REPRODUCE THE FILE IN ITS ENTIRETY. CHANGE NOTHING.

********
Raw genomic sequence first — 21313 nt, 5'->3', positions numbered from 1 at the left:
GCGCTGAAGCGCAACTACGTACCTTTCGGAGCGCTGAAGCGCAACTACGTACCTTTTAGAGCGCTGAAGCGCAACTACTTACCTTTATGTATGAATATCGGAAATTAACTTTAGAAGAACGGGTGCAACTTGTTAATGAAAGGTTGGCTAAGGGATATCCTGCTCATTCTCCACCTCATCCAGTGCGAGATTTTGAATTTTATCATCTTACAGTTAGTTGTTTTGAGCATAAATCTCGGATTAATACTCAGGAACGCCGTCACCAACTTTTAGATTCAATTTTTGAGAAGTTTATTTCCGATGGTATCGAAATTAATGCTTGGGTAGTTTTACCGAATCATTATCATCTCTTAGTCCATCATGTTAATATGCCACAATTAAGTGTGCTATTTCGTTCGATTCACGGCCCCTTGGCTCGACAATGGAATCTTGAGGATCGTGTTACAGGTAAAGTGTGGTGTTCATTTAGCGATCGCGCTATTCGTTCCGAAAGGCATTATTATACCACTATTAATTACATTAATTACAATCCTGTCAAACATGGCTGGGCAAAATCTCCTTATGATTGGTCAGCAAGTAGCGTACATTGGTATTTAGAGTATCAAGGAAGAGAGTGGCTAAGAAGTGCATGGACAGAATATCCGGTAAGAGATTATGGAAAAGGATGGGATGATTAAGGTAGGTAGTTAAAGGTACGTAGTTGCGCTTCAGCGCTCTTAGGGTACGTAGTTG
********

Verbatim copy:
Raw genomic sequence first — 21313 nt, 5'->3', positions numbered from 1 at the left:
GCGCTGAAGCGCAACTACGTACCTTTCGGAGCGCTGAAGCGCAACTACGTACCTTTTAGAGCGCTGAAGCGCAACTACTTACCTTTATGTATGAATATCGGAAATTAACTTTAGAAGAACGGGTGCAACTTGTTAATGAAAGGTTGGCTAAGGGATATCCTGCTCATTCTCCACCTCATCCAGTGCGAGATTTTGAATTTTATCATCTTACAGTTAGTTGTTTTGAGCATAAATCTCGGATTAATACTCAGGAACGCCGTCACCAACTTTTAGATTCAATTTTTGAGAAGTTTATTTCCGATGGTATCGAAATTAATGCTTGGGTAGTTTTACCGAATCATTATCATCTCTTAGTCCATCATGTTAATATGCCACAATTAAGTGTGCTATTTCGTTCGATTCACGGCCCCTTGGCTCGACAATGGAATCTTGAGGATCGTGTTACAGGTAAAGTGTGGTGTTCATTTAGCGATCGCGCTATTCGTTCCGAAAGGCATTATTATACCACTATTAATTACATTAATTACAATCCTGTCAAACATGGCTGGGCAAAATCTCCTTATGATTGGTCAGCAAGTAGCGTACATTGGTATTTAGAGTATCAAGGAAGAGAGTGGCTAAGAAGTGCATGGACAGAATATCCGGTAAGAGATTATGGAAAAGGATGGGATGATTAAGGTAGGTAGTTAAAGGTACGTAGTTGCGCTTCAGCGCTCTTAGGGTACGTAGTTG